EasyWeb v. Twitter (Fed. Cir. 2017) (nonprecedential opinion)
In this case, the appellate court affirmed summary judgment that all of the asserted claims of five EasyWeb patents are ineligible under the Mayo/Alice interpretation of 35 U.S.C. 101 and therefore invalid.
Representative Claim 1 of U.S. Patent No. 7,685,247 is directed to a message-publishing-system that “accepts messages in multiple ways, such as by fax, telephone, or email” then verifies the message as being sent from an authorized sender, converts the message to a web format, and publishes the message on the Internet. Although claim 1 is directed to a computer system, it includes a functionally claimed software component:
A message publishing system (MPS) operative to process a message from a sender in a first format, comprising:
a central processor;
at least one sender account;
at least one storage area configured to store at least a first portion of the message;
and software executing in the central processor to configure the processor so as to:
- identify the sender of the message as an authorized sender based on information associated with the message in comparison to data in the sender account, wherein the identification is dependent upon the first format;
- convert at least a second portion of the message from the first format to a second format; and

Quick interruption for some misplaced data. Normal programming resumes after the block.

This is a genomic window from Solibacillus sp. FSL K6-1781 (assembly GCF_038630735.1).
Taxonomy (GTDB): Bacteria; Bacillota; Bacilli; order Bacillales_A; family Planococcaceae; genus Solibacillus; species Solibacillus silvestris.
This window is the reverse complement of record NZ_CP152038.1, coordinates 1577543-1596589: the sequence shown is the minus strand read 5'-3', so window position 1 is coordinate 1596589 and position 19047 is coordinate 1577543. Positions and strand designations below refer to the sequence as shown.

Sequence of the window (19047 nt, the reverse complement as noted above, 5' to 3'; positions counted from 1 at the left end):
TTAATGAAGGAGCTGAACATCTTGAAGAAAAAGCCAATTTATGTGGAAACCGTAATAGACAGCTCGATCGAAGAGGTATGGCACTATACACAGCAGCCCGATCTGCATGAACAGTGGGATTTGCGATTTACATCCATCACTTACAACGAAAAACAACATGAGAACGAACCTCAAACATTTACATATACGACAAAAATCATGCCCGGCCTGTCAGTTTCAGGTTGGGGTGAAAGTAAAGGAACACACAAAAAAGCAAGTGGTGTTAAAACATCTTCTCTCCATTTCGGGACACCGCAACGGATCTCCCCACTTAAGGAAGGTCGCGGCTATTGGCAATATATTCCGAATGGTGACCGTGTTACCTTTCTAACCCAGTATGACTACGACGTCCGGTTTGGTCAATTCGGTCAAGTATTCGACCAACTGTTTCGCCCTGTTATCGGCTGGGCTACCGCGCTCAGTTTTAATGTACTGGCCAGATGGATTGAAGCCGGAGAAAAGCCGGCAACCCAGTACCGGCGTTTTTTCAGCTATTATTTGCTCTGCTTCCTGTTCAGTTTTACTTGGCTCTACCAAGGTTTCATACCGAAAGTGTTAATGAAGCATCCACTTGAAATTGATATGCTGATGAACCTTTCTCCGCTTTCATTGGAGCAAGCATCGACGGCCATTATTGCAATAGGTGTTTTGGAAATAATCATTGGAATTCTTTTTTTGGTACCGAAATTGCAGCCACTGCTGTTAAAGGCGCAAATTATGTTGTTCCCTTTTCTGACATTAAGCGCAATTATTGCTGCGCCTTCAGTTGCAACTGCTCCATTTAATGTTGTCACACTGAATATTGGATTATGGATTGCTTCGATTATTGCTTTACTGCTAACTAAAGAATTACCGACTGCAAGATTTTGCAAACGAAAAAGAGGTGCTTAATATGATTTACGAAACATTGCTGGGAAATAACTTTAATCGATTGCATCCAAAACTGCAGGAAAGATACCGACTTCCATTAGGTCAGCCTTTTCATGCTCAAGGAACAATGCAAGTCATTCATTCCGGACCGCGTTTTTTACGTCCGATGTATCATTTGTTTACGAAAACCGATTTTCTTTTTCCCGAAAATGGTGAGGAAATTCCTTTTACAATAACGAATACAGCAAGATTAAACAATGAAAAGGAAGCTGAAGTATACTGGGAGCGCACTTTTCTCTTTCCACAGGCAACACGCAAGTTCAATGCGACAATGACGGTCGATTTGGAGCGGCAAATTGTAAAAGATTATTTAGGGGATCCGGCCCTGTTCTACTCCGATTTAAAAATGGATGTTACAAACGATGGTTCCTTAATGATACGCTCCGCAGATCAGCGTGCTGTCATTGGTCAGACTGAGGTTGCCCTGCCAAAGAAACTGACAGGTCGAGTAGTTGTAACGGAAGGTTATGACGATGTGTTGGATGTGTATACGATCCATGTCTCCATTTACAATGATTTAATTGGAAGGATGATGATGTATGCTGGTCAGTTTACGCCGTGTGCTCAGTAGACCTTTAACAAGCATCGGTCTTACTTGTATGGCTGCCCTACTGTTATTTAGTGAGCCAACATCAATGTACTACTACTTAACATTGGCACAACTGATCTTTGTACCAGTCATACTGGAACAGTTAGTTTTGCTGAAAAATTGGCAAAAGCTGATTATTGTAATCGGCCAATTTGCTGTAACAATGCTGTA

- publish the converted second portion of the message so as to be viewable in the second format only if the sender has been identified as an authorized sender.
Following the now standard two-step eligibility analysis, the court first found the claim directed toward an abstract idea.
Claim 1 merely recites the familiar concepts of receiving, authenticating, and publishing data. As we have explained in a number of cases, claims involving data collection, analysis, and publication are directed to an abstract idea.
Of import here for the abstract idea finding is that the claim simply uses generic computer technology rather than improving-upon the technology or designing particularized components.
Moving to step-two, the court looked – but could not find – an “inventive concept” beyond the claimed abstract idea sufficient to “transform the nature of the claim’ into a patent-eligible application.” (quoting Alice).
Although EasyWeb argues that an inventive concept arises from the ordered combination of steps in claim 1, we disagree. Claim 1 recites the most basic of steps in data collection, analysis, and publication and they are recited in the ordinary order. In sum, all the claims are directed to the abstract idea of receiving, authenticating, and publishing data, and fail to recite any inventive concepts sufficient to transform the abstract idea into a patent eligible invention.
Its decision is not quite correct, the Federal Circuit does not find abstract ideas simply because a claim involves “data collection, analysis, and publication.” However, when (as here), the claim is directed toward these activities at a high level of abstraction, then the Alice/Mayo approach easily fits.
Analytically, the decision adds further weight to the theory that steps 1 and 2 are closely linked and are highly likely to correlate with one another.